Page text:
Mark Simonson: The Romance of Offset

Mark Simonson reminisces about offset lithography, gives us a glimpse of his mischievous past and shares the value of making things without computer.

Photo by @pstypelab
Photo by @pstypelab
Mark Simonson is a typeface designer based known for designing Proxima Nova. One would think his talk would revolve around designing one of the most successful web typefaces or perhaps the future of typography. Instead he looks to the past. The result would be a delightful series of stories about his love for offset lithography, editorial design and hilarious teenage antics.

The beginnings of this romance began at an early age. As a kid, he would constantly draw, often winning the “Best Drawer” in school. Inspired by his love of the National Lampoon and Mad Magazine, he would later convince his high school to let him take over the school’s newspaper, The Trojan. This would be the star of his talk and a showcase of his mischievousness, sharp wit and passion for editorial design. Using rub-down type, Letraset and photo collaging, he would use it as his playground to be funny. Each issue had a theme while the content and advertisements were completely made up. Some highlights include promoting one issue as being lemon-scented, purposefully misspelling “The Trojan” to “Trogen” and constantly messing with people via the page numbers.


Mark Simonson

Type Designer (Saint Paul, Minnesota)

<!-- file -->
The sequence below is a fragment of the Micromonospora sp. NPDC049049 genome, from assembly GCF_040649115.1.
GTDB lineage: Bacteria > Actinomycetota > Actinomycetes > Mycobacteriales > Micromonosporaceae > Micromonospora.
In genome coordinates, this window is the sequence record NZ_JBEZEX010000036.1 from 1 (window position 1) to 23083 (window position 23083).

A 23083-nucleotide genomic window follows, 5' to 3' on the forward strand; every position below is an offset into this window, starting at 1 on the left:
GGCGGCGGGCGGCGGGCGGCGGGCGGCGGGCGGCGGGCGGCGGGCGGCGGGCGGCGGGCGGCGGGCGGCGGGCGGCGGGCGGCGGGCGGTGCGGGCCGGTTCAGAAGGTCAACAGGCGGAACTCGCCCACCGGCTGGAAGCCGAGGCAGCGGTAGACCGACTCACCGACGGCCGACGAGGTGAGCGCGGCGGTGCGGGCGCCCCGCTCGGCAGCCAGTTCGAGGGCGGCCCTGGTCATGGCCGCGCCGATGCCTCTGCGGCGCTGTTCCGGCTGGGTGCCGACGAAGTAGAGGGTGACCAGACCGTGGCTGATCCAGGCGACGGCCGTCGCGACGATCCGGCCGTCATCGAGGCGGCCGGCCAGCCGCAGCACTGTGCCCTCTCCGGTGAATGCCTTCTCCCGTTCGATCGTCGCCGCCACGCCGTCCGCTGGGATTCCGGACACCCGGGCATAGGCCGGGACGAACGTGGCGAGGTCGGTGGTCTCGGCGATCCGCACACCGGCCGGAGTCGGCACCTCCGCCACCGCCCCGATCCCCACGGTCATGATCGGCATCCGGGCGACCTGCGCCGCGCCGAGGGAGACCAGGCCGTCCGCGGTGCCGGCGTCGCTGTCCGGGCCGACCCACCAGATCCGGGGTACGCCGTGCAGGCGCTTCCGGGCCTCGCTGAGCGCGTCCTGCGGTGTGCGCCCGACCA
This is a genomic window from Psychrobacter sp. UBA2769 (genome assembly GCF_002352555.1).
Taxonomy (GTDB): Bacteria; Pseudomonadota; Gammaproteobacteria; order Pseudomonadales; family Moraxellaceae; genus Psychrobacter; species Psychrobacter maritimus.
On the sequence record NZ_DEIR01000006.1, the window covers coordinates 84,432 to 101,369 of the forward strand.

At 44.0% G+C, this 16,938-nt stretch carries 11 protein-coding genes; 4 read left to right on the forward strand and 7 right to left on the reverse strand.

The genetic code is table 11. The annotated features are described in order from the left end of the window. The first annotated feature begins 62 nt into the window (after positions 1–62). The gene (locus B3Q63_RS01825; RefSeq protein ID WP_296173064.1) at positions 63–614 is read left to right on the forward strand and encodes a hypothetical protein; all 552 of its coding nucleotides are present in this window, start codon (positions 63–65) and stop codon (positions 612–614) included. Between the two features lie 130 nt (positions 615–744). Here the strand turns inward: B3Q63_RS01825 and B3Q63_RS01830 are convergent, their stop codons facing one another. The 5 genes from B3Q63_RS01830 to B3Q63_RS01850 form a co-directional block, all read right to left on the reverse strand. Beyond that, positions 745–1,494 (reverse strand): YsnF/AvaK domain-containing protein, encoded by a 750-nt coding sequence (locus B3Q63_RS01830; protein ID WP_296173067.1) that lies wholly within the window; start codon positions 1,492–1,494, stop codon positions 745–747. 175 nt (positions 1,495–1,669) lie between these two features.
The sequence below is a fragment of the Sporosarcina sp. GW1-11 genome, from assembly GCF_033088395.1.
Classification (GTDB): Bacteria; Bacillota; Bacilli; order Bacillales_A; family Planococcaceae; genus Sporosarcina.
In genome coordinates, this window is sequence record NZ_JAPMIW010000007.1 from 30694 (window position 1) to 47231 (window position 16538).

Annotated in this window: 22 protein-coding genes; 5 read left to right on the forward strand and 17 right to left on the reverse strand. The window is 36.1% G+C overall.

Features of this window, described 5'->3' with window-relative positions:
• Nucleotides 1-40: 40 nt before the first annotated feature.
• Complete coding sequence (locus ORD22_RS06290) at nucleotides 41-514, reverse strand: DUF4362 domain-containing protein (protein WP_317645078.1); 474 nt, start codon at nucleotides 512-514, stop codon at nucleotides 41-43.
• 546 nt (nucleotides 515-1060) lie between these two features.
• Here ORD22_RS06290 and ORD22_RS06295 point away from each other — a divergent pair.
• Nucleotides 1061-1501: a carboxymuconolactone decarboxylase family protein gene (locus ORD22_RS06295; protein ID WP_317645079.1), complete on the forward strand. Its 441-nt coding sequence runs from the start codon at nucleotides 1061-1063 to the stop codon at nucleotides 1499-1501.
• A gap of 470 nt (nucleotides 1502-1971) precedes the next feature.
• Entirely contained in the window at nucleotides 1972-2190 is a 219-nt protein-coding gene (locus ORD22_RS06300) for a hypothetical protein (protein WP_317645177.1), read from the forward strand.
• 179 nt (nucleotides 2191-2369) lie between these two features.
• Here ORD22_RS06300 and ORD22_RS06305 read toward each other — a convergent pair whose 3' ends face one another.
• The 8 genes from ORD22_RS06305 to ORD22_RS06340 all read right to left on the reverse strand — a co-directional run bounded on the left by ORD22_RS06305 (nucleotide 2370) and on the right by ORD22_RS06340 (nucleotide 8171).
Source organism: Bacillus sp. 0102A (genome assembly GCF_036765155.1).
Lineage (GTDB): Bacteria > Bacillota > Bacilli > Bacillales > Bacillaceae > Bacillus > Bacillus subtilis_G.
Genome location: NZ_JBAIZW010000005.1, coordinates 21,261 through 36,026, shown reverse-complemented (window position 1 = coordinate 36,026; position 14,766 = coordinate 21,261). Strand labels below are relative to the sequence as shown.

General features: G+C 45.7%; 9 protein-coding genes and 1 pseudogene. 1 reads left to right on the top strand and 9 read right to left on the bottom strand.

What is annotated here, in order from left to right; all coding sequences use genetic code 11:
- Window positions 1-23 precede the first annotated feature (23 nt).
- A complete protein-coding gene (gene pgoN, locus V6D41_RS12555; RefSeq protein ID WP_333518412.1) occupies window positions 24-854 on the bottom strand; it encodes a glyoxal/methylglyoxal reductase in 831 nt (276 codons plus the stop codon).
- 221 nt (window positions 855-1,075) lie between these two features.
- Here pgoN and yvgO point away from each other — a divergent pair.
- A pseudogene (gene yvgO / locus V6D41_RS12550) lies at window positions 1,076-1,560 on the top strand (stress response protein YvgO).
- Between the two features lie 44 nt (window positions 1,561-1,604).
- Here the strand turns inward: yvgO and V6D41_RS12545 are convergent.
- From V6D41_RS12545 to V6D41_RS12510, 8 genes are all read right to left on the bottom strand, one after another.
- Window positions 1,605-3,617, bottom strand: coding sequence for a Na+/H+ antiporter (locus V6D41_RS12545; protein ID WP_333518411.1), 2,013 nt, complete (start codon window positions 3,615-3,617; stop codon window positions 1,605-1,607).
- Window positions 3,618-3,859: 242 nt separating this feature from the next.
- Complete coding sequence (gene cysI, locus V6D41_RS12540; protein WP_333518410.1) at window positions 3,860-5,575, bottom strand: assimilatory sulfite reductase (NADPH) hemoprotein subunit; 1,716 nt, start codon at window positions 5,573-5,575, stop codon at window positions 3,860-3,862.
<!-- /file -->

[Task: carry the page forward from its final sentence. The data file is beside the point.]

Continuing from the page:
Mark Simonson is an independent type designer working out of his home in Saint Paul, Minnesota. Although he got interested in designing typefaces while studying commercial art in college during the seventies, Mark spent the first few decades of his professional life as a graphic designer and magazine art director. In his spare time, he dreamed up ideas for typefaces and read everything he could find related to type design. Thanks to the availability of desktop font-making software, he was finally able to get a few fonts published in the mid-nineties. By 2005, he had over a dozen font families on the market and was doing type design full time. He is probably best known for designing the popular typeface Proxima Nova.

While in good fun, it was invaluable experience as the skills would follow him throughout his career. In college, he would become a production manager for the Metropolis and later an art director for the Minnesota Monthly. There he would refine his skill and gain an even deeper appreciation for offset lithography. The letterpress revival was occurring and he dedicated some time talking about how he felt about it all. While being appreciative of the medium, there was an inherent comfort in the free form nature of offset. Letterpress to him felt like a straight-jacket and didn’t grant him the photographic detail he wanted. “Offset was the way of the future” and it is still the go-to method to printing.

Towards the end of his talk Mark jokingly admitted that he wasn’t really sure what his point is. However, one point was clear: “Making things with your hands is magical.” Whether it’s simply nostalgia for an era long passed is debatable but the results are apparent in the present. Perhaps Proxima Nova, as well as his other typefaces, wouldn’t have the personality and charm they do without his experience in offset.

Written by Tim Kim